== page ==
Lee Bontecou or The Power of Objective Chance

So many years ago — 8 maybe. I’m trying to remember autobiographically where this might have fallen but that’s part of what makes it funny. This absurdly striking Vogue article — but then I’m doubting if it was Vogue at all — that I stumbled upon in Barnes and Noble, and this I’m pretty sure of, flipping through various things from something more significant than idleness.

Was I on the clock or waiting for someone else? There was a time when Dan and I shared a car and it seems like now I spent hours and hours waiting one way or another. But I can’t be sure it wasn’t in that interim between when I felt so very ungrounded anyway, like any small breath might couch and overwhelm me. I feel like I almost know what I was wearing. I feel like I almost remember just how I was standing.

I feel like I can almost.

And I can see these pieces of the pictures. These spindly, elaborate bundles of world detritus floating and in partial completion and pieces of life and big empty studio walls and tables full of things and then her. Her crouching — sitting? — from below, that monumental perspective photographers like to employ. Next to some giant beast of a sculpture. Was she smoking? I kind of think so but it also seems counter. I do remember her hands and her wrinkles. I remember her straight grey hair. And I remember it’s the reaction I had the first time I saw a photo of Joan Didion. I remember deliberate eyes. And thin lips. And square features. And I remember the world hesitating. Or maybe it was me realizing the world simply is steady and even and slow.

But then I put it down. I remember, of course, and it mattered and matters, of course. But I just set it down on whatever big table in whatever big studio I have in my head. And things would remind me. And I’d say — or at least I think I’d say — “I saw this thing in Vogue once that looked kinda like that” or “I saw this article in Vogue once that had this totally amazing woman in it and she was handsome. Like powerful and talented looking. Isn’t that amazing?” or I’d say, “I’m still trying to remember her name because her stuff was just bizarre and fabulous.” And then it started slipping away, I’d say “I saw this thing once, I think it was in Vogue or something, some magazine and it had this amazing sculptor” or “There was this woman I saw in something once who made these totally delicate, powerful sculptures out of metal and cloth and little pieces of thing. This totally reminds me of that.”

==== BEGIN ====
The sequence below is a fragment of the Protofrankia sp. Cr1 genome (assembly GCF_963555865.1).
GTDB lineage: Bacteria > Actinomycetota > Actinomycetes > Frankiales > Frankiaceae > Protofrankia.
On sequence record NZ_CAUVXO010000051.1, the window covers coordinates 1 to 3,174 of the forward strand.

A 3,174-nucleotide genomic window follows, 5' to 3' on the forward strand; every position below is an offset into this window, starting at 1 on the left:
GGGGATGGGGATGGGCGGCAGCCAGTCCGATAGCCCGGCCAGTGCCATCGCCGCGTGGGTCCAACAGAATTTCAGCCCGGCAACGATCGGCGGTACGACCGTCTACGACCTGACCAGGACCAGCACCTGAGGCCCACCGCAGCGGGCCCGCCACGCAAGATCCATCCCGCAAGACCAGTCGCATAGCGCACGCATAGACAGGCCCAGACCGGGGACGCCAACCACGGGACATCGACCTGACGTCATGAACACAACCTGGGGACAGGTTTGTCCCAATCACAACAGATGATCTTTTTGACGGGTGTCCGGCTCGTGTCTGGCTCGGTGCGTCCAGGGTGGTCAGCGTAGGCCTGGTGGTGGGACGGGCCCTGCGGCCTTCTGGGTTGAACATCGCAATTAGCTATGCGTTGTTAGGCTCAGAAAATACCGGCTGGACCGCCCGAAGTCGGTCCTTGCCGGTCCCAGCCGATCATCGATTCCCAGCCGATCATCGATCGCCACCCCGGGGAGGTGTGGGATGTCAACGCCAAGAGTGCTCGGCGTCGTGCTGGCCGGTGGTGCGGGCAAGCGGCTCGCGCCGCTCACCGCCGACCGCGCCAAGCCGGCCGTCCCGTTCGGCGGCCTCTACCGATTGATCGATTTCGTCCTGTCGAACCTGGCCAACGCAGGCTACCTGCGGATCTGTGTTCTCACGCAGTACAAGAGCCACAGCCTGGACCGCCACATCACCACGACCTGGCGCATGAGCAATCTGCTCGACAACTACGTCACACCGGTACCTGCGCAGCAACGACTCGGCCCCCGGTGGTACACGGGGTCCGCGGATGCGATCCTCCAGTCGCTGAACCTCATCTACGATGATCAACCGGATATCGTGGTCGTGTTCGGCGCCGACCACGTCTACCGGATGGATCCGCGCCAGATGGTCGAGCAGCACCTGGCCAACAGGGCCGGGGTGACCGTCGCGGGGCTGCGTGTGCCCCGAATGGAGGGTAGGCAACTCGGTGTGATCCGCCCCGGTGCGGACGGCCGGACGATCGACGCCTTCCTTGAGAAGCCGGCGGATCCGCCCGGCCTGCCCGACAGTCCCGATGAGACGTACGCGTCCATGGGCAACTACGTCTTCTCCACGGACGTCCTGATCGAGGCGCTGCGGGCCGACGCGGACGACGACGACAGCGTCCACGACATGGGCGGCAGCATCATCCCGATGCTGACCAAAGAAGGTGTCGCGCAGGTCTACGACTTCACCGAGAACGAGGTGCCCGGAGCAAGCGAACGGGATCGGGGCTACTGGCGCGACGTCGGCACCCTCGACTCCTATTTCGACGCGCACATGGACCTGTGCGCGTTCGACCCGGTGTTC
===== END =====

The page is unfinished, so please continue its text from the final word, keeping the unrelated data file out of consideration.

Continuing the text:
And then slowly it slipped further. Was it Vogue? I seemed so oddly attached to that idea it must have been but no amount of googling would turn up anything. But that was later anyway, after it had time to sit, to echo, to fester.

It wouldn’t even occur to me but I’d begun to define things according to how I remembered feeling about that article. My work, my life, my “shyness”, my angst, my being unknowingly got compared to my reaction to this article I hadn’t even read because I’d set it down when someone came to find me.